If a person finds a tick on their body or the body of a small child on shabbos may the tick be removed? Is there any problem with trapping, the tick being muktzah, or creating a wound by removing it or does the possibility of contracting a dangerous disease (Lyme poisoning) outweigh other factors?

  • 2
    Safek pikuach nefesh is mutar on shabbas.
    – sam
    Jun 1 '14 at 2:34
  • Does leaving the tick in longer increase the chances of getting Lyme disease?
    – Double AA
    Jun 1 '14 at 2:36
  • 4
    @DoubleAA yes, the common wisdom says ticks which are removed within 24 hours are generally not able to generate lyme disease in the host, though that has been called into question. But all agree the sooner it is removed the better. lymedisease.org/news/hardscienceonlyme/… Jun 1 '14 at 2:45
  • 4
    @DoubleAA Also, if the tick was attached for at least a couple of days (presumably in a case where it went unnoticed throughout that time), it can cause tick paralysis (in about 10 percent of cases). Tick paralysis involves an ascending paralysis that rapidly progresses until it leads to respiratory failure and then death within hours of the onset of symptoms, but removal of the tick will halt the spread of the paralysis and allow a relatively quick recovery.
    – Fred
    Jun 1 '14 at 6:15

If one has a flea on his skin and is biting him, he may remove it, but should not kill it. There is no violation of the melacha of tzad because these items are not generally hunted and are prohibited only Rabbinically, which is waived since there is pain. (Mishne Berurah 316:36,37)

A tick bite in addition to the above heter also involves potential personal danger from Lyme disease and is certainly permitted (even if the tick is not actively biting him) since the danger is viewed as a situation of tzaar (pain) and possibly pikuach nefesh and any Rabbinic prohibitions are certainly waived (Orach Chaim 316:10).

  • so this would imply that only if the tick is actively biting may it be removed? Jun 1 '14 at 15:52
  • @not-allowedtochangemyname "A tick bite in addition to the above heter also involves potential personal danger from Lyme disease and is certainly permitted, as well." - I updated my answer to directly address your concern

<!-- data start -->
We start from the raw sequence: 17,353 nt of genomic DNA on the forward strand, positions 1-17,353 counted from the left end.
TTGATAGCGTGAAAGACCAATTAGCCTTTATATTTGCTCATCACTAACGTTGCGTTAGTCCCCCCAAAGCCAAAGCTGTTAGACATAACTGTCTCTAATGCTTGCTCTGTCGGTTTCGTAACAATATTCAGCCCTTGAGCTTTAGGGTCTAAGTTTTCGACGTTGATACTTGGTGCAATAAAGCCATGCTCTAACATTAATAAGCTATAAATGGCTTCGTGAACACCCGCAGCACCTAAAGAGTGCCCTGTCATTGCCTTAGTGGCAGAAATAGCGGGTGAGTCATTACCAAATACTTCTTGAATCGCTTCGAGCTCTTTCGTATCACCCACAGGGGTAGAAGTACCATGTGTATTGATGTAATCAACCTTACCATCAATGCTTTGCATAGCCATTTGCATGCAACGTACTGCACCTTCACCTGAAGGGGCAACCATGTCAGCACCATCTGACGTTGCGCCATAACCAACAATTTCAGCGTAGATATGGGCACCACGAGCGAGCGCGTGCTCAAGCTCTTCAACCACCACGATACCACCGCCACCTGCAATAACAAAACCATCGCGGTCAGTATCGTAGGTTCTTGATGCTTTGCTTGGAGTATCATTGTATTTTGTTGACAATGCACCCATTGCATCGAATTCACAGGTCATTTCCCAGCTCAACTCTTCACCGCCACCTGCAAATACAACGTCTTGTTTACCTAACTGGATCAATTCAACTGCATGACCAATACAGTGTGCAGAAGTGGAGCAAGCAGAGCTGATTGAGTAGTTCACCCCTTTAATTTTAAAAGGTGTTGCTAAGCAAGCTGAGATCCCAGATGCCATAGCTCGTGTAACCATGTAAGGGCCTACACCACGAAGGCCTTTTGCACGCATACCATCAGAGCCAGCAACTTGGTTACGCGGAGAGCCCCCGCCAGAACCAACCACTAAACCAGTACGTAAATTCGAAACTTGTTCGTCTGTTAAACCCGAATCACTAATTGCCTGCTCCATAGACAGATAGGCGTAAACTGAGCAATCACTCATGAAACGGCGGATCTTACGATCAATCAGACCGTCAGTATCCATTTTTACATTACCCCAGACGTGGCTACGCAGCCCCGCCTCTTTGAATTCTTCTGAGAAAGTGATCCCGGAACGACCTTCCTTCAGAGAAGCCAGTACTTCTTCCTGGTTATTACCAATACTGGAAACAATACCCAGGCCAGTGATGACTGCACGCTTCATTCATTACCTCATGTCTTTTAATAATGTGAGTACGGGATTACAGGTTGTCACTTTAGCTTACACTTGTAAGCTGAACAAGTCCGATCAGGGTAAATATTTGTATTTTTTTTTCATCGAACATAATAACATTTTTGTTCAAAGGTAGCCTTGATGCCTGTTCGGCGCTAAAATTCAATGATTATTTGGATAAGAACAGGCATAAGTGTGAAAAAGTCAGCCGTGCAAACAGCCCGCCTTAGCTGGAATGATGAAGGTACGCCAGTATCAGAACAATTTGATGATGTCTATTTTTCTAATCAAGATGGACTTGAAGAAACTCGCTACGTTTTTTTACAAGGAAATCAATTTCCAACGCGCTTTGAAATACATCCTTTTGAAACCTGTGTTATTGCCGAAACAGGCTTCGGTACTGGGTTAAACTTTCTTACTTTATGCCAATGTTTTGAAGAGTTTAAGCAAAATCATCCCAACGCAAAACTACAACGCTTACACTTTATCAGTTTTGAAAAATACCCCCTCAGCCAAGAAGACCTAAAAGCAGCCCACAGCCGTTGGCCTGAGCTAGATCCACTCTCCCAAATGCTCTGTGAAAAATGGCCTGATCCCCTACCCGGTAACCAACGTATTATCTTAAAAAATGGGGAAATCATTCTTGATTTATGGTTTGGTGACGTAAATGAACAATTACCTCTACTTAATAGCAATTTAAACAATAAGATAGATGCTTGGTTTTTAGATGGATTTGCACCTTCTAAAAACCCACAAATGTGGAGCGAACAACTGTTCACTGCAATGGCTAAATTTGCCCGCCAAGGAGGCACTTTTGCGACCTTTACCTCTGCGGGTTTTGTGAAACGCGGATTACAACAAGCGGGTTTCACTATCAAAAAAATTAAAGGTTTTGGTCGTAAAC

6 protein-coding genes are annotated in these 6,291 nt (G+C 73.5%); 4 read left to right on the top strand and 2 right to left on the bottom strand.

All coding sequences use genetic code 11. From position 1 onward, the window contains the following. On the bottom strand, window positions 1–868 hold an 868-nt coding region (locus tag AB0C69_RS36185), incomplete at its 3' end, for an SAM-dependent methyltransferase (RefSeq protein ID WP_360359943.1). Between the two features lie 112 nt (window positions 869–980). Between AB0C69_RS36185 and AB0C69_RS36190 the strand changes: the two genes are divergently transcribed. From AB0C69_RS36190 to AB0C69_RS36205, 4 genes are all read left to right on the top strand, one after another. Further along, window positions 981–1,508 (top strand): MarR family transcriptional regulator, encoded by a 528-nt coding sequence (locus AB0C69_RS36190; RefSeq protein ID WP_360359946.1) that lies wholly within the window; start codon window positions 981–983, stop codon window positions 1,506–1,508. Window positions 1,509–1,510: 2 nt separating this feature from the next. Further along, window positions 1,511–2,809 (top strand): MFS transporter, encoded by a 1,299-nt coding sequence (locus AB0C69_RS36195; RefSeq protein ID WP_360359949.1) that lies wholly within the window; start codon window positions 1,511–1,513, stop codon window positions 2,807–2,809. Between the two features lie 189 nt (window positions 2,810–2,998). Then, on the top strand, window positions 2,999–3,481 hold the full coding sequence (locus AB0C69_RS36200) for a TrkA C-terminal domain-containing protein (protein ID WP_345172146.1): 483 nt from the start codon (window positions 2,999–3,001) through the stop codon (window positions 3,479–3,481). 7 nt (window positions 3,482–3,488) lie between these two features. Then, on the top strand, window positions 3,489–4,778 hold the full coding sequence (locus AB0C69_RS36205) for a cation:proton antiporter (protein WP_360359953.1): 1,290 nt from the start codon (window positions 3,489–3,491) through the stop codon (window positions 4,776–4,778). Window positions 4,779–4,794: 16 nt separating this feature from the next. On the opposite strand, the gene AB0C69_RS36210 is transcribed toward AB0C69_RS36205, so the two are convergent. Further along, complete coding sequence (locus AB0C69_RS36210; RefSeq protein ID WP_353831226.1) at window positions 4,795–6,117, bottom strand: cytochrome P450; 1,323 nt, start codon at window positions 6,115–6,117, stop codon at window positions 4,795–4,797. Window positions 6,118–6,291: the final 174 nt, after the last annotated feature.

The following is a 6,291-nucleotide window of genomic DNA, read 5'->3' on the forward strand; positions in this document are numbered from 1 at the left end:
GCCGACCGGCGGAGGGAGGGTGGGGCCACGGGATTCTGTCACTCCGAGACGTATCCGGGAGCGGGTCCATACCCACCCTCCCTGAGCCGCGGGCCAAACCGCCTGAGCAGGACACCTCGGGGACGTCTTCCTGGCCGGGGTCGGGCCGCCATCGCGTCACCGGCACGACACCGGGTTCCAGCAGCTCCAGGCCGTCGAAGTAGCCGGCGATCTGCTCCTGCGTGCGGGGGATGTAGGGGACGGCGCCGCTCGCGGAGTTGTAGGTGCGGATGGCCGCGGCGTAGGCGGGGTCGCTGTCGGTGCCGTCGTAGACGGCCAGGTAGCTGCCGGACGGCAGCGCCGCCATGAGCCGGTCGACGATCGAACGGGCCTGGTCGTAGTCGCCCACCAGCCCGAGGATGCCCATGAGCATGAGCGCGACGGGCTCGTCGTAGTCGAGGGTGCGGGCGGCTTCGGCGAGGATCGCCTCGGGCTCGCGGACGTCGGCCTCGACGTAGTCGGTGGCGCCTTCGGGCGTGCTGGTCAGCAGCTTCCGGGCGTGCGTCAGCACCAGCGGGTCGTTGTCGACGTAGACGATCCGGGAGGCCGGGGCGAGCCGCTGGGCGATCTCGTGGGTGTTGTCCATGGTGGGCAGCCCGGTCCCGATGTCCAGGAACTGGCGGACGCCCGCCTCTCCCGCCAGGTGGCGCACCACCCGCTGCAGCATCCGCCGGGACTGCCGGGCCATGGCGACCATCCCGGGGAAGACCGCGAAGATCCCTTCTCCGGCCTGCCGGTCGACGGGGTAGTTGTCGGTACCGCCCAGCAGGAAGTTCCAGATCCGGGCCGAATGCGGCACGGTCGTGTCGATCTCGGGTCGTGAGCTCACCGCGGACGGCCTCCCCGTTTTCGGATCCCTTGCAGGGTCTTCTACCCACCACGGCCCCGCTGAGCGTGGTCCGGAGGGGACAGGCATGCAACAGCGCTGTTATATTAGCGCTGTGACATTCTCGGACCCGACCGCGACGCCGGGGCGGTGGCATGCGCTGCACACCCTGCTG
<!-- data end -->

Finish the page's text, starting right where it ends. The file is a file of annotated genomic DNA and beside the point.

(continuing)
– Yoni
    Jun 1 '14 at 16:18
  • @not-allowedtochangemyname As opposed to what: passively sucking your blood with its head in your skin?
    – Double AA
    Jun 1 '14 at 16:29
  • @DoubleAA it just passively remaining on the skin. A tick does not necessarily bite right away. I have found them resting on a person with no indication that they ever bit. Jun 1 '14 at 16:38
  • @Yoni I'm not sure how the second paragraph follows from the first. If the tick is not biting how is it comparable to the flea which is? Jun 1 '14 at 16:39

This summary of the laws comes close to directly answering the question, but it leaves out a direct response to a case of an insect (do not kill or trap, since they pose no true threat but merely hurt) that actually can cause serious harm or even death (whereas an "animal" in such a case, such as a rabid dog should be killed).

The article, quite notably, points out that, if someone were deathly allergic to bee stings, one should endeavor to chase away the bee rather than trap or kill it. I don't believe this advice/Psak is universally followed. I've often seen/heard consideration given to whether a small child is around, for which there is generally given leniency. But, I think, though I'm no Posek, if a Rav were pushed, he'd rule that if the bee really does pose a threat, one can kill it. (The article does note that you can trap an insect that isn't normally hunted, though, as that is only a rabbinic prohibition - as opposed to a large animal that is normally hunted, which is a biblical prohibition.)

I was once in the home of a Rav of mine from high school, and he mentioned that where he lived there were scorpions that were considered to be so dangerous that the Rav there ruled that if a person saw one across the street on Shabbath, he should run across the street and kill it.

I don't know, as I'm not a Posek, but I think there is enough gray area to be concerned about Safek Nefashoth and remove the tick.

One caveat, though, is that if Shabbath is nearly over, it would probably be best to wait.

If you're talking about a child, and the child was playing in a pile of leaves or grass clippings Wednesday and hadn't bathed until just prior to Shabbath so the tick wasn't noticed, and by the time you get the child out of the bath and dried off and dressed it is time to light candles, I'd think it would be prudent to remove the tick, even though you may end up killing the tick in the process after Shabbath has set in.

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